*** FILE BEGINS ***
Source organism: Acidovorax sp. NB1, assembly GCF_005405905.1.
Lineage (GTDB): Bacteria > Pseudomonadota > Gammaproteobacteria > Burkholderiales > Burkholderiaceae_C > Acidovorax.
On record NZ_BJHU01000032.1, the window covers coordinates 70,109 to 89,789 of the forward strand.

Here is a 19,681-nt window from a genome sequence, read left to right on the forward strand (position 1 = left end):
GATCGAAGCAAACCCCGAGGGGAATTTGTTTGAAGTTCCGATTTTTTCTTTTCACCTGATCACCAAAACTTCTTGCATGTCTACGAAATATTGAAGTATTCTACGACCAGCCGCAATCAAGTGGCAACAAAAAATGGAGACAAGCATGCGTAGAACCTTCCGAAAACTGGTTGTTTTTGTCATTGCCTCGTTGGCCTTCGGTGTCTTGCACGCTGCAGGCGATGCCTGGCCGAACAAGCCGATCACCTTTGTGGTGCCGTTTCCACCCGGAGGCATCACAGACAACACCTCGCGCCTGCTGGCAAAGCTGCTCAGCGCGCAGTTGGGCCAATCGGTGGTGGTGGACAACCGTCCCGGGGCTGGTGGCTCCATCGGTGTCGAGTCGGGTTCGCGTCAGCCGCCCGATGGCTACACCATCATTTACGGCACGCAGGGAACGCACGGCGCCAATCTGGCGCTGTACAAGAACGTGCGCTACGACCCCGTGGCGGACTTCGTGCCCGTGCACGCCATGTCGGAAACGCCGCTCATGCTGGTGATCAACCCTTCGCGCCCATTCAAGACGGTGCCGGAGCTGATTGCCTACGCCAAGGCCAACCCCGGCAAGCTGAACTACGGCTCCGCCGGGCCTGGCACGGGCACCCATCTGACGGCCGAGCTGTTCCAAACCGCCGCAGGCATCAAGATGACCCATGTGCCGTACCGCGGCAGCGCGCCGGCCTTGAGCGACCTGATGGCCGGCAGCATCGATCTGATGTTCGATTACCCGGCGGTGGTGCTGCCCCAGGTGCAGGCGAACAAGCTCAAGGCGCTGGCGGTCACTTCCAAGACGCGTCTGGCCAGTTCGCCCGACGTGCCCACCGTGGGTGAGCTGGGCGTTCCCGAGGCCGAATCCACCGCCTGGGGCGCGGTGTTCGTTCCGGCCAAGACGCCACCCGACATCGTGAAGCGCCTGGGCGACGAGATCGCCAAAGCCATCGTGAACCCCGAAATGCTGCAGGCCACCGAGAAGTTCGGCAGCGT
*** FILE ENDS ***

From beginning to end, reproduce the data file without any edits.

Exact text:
Source organism: Acidovorax sp. NB1, assembly GCF_005405905.1.
Lineage (GTDB): Bacteria > Pseudomonadota > Gammaproteobacteria > Burkholderiales > Burkholderiaceae_C > Acidovorax.
On record NZ_BJHU01000032.1, the window covers coordinates 70,109 to 89,789 of the forward strand.

Here is a 19,681-nt window from a genome sequence, read left to right on the forward strand (position 1 = left end):
GATCGAAGCAAACCCCGAGGGGAATTTGTTTGAAGTTCCGATTTTTTCTTTTCACCTGATCACCAAAACTTCTTGCATGTCTACGAAATATTGAAGTATTCTACGACCAGCCGCAATCAAGTGGCAACAAAAAATGGAGACAAGCATGCGTAGAACCTTCCGAAAACTGGTTGTTTTTGTCATTGCCTCGTTGGCCTTCGGTGTCTTGCACGCTGCAGGCGATGCCTGGCCGAACAAGCCGATCACCTTTGTGGTGCCGTTTCCACCCGGAGGCATCACAGACAACACCTCGCGCCTGCTGGCAAAGCTGCTCAGCGCGCAGTTGGGCCAATCGGTGGTGGTGGACAACCGTCCCGGGGCTGGTGGCTCCATCGGTGTCGAGTCGGGTTCGCGTCAGCCGCCCGATGGCTACACCATCATTTACGGCACGCAGGGAACGCACGGCGCCAATCTGGCGCTGTACAAGAACGTGCGCTACGACCCCGTGGCGGACTTCGTGCCCGTGCACGCCATGTCGGAAACGCCGCTCATGCTGGTGATCAACCCTTCGCGCCCATTCAAGACGGTGCCGGAGCTGATTGCCTACGCCAAGGCCAACCCCGGCAAGCTGAACTACGGCTCCGCCGGGCCTGGCACGGGCACCCATCTGACGGCCGAGCTGTTCCAAACCGCCGCAGGCATCAAGATGACCCATGTGCCGTACCGCGGCAGCGCGCCGGCCTTGAGCGACCTGATGGCCGGCAGCATCGATCTGATGTTCGATTACCCGGCGGTGGTGCTGCCCCAGGTGCAGGCGAACAAGCTCAAGGCGCTGGCGGTCACTTCCAAGACGCGTCTGGCCAGTTCGCCCGACGTGCCCACCGTGGGTGAGCTGGGCGTTCCCGAGGCCGAATCCACCGCCTGGGGCGCGGTGTTCGTTCCGGCCAAGACGCCACCCGACATCGTGAAGCGCCTGGGCGACGAGATCGCCAAAGCCATCGTGAACCCCGAAATGCTGCAGGCCACCGAGAAGTTCGGCAGCGT